On this Fourth of July, the fireworks are frozen.
At 1:52 a.m. Eastern time July 4, the 40-cubic-inch impact device from the spacecraft Deep Impact will ram into Comet Tempel 1 -- a comet half the size of Manhattan traveling at ultrahigh speed. From that controlled crash, the Deep Impact craft will gather data from the comet's flying debris and return information to Earth so scientists can glean what makes the comet's nucleus and provide insight into the solar system's early years.
The mission's scientific team, led by Michael F. A'Hearn, a University of Maryland astronomer, will use onboard cameras and an infrared spectrometer to record the comet's shower of debris. Catch NASA's live coverage of the returning images on NASA-TV, which is available on the Internet at www.nasa.gov.
The scientists and Jet Propulsion Laboratory's operations managers are attempting quite a feat. Consider that the comet -- believed to be a dirty snowball -- moves at 6.3 miles per second, a traveler at that speed could fly from New York to Los Angeles in 61/2 minutes. The impact device, deployed from the main craft and replete with an onboard automatic navigation system, will fly into the comet's path. The crater left by the impact could range from the size of a small house and could be about 150 feet deep.
The Deep Impact spacecraft will then have 13 minutes to collect a blizzard of data.
Could this mission knock the comet out of its orbit? No, says Don Yeomans, a Jet Propulsion Laboratory scientist. He likens the crash to a Boeing 767 aircraft running into a mosquito.
For mission details, go to www.nasa.gov/deepimpact.
When we last left the planets, Venus, Mercury and Saturn had formed into a love triangle. By the end of June, the trio was breaking up.
Now look to the west-northwest at dusk to find Venus and Mercury loitering together low on the horizon, as the jilted Saturn slinks lower into the western horizon each evening over the next week. By mid-July, the fleet Mercury moves toward the horizon, leaving Venus alone. The effervescent Venus looks like a distant jetliner with its landing lights on as it skims the western horizon.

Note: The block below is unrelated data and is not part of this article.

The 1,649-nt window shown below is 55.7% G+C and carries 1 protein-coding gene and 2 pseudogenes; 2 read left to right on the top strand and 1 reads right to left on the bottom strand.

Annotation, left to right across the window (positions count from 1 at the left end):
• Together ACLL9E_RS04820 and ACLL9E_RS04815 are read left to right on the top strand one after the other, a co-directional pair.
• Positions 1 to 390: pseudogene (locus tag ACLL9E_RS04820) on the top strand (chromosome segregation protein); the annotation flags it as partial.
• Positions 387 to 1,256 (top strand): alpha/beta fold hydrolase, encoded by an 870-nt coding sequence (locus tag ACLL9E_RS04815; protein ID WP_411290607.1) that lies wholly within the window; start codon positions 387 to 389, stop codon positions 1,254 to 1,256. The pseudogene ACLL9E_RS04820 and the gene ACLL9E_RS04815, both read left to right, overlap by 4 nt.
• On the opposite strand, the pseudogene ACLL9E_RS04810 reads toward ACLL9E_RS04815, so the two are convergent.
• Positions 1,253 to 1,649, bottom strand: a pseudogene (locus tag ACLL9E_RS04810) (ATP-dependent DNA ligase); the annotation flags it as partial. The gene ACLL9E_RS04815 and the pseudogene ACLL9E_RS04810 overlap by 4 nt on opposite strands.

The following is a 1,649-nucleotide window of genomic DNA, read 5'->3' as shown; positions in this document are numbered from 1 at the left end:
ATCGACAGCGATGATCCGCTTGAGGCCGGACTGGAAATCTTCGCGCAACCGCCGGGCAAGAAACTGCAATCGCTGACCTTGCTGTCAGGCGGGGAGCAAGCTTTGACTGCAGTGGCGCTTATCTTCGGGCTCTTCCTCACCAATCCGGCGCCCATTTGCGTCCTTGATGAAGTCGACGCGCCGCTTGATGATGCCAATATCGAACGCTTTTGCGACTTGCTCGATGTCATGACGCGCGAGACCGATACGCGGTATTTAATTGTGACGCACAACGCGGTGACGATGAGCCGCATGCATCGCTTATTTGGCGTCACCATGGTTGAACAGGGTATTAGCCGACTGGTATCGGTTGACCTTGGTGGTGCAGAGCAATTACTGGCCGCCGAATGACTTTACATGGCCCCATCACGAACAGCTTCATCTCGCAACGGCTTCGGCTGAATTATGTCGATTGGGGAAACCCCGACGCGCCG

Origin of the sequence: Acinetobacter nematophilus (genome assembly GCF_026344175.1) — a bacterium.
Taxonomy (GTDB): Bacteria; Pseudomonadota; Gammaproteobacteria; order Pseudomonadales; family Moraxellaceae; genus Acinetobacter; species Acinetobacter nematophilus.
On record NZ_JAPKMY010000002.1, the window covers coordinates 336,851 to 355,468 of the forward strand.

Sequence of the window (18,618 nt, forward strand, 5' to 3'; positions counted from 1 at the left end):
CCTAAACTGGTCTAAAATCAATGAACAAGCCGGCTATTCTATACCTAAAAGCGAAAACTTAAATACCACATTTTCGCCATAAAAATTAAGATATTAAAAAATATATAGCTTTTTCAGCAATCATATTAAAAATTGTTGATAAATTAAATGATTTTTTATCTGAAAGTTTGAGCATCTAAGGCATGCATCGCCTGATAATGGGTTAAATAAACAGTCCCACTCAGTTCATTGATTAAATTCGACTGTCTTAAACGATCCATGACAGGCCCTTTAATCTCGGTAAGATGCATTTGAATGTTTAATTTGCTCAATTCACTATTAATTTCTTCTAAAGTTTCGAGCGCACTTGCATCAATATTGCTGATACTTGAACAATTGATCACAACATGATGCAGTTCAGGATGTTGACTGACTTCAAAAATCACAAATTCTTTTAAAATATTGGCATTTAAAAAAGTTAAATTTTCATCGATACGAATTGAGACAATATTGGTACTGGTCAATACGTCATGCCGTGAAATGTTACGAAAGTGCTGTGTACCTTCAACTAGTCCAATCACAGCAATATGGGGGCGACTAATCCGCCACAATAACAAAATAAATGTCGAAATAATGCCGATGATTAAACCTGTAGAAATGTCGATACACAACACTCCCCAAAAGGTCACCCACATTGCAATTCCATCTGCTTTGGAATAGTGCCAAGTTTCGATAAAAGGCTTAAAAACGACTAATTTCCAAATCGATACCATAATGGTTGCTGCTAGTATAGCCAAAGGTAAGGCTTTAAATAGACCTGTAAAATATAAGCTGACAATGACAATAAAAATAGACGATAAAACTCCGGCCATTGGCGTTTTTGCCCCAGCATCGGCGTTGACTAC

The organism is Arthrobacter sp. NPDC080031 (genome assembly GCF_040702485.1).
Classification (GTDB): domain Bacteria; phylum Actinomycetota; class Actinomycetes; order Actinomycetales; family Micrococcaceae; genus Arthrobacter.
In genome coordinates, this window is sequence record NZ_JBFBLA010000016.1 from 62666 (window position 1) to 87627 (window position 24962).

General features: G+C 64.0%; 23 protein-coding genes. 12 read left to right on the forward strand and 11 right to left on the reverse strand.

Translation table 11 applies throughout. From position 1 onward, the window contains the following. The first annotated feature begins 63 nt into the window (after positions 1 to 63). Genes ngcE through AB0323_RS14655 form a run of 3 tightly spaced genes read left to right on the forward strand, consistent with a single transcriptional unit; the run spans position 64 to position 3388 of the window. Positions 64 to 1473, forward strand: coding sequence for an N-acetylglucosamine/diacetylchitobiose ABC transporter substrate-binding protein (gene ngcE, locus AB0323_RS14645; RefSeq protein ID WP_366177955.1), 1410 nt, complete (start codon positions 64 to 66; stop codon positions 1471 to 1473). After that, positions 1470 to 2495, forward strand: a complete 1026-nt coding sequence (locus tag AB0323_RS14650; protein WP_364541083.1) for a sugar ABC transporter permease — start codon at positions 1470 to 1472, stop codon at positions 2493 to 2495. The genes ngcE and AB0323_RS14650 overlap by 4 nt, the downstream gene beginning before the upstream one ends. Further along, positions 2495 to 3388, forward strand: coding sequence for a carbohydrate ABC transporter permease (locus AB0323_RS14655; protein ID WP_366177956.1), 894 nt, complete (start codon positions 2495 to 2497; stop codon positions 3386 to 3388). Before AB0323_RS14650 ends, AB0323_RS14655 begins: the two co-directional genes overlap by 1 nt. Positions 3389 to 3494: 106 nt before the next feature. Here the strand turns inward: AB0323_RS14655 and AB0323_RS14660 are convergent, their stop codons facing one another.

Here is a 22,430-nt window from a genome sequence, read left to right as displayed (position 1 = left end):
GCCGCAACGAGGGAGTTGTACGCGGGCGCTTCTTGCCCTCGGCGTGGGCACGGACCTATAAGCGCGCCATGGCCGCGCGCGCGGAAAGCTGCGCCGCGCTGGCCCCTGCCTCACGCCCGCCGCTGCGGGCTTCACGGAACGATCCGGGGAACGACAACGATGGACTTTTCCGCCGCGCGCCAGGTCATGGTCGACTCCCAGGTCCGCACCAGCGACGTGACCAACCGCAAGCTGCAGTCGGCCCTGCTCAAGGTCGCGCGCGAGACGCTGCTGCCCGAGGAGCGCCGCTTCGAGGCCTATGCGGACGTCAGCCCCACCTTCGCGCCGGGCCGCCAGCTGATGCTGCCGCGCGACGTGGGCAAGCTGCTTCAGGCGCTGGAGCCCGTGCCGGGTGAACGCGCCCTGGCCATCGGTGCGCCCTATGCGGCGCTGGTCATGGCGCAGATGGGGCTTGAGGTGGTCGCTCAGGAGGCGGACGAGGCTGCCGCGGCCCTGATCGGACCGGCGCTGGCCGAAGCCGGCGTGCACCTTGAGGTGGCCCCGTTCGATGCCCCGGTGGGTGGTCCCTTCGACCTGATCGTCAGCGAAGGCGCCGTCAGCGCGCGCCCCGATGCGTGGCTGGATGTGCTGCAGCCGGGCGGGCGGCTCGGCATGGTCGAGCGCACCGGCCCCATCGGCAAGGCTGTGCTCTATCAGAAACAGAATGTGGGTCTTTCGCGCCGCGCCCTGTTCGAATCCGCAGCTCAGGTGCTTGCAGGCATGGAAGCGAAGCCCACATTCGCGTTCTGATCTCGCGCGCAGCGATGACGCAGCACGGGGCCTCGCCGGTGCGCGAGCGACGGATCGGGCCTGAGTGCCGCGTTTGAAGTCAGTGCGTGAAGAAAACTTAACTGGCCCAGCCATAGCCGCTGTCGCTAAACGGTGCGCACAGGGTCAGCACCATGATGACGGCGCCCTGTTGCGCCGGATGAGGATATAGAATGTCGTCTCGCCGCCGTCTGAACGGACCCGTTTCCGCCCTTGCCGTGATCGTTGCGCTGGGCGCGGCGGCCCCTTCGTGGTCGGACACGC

Jupiter, a true king of planets, reigns over the night sky at negative second magnitude (very bright). Find it high in the south-southwest at dusk. As July continues, the gaseous giant saunters farther west. By the end of the month, Jupiter starts the night in west-southwest.
Mars ascends the eastern horizon before 2 a.m. now, as it is visible at zero magnitude. It rises a half-hour earlier by mid-month, and it rises before 1 a.m. at month's end. Beyond the sand and shells, early rising beachcombers can enjoy the magnificent red planet high in the east-southeast at dawn.
July 5 -- Plethora of planets: Hubble Space Telescope expert Ray Villard examines "The Scorecard on Extrasolar Planets" at the Space Science Telescope Institute's auditorium, Johns Hopkins University campus, Baltimore. 8 p.m. Information: 410-338-4700; hubblesite.org/about_us/public-talks.shtml.
July 5 -- Astronomer Sylvain Veilleux discusses "Supermassive Black Holes" at the astronomy open house at the University of Maryland Observatory, College Park. Gaze at the night sky through a telescope, weather permitting. 9 p.m. Information: 301-405-6555; www.astro.umd.edu.
July 9 -- Astronomer Sean O'Brien of the National Air and Space Museum provides a real sky tour at Sky Meadows State Park, near Paris, Va. 8:30 to 11 p.m. Parking $4. Information: 540-592-3556; www.dcr.state.va.us/parks/skymeado.htm.
July 16 -- The National Park Service and the National Capital Astronomers host "Exploring the Sky" at Rock Creek Park, near the Nature Center, in the field south of Military and Glover roads NW. 9 p.m. Information: 202-895-6070; capitalastronomers.org.
July 20 -- Astronomer Melissa Hayes-Gehrke lectures on "Stellar Activity in Sun-Like Stars," at the astronomy open house at the University of Maryland Observatory, College Park. Weather permitting, sky gazing through a telescope afterward. 9 p.m. Information: 301-405-6555; www.astro.umd.edu.
July 22 -- Mars Day at the National Air and Space Museum, the Mall. Learn the geologic history of the red planet. 10 a.m. to 3 p.m. Information: 202-633-1000; www.nasm.si.edu.
Blaine Friedlander can be reached at firstname.lastname@example.org.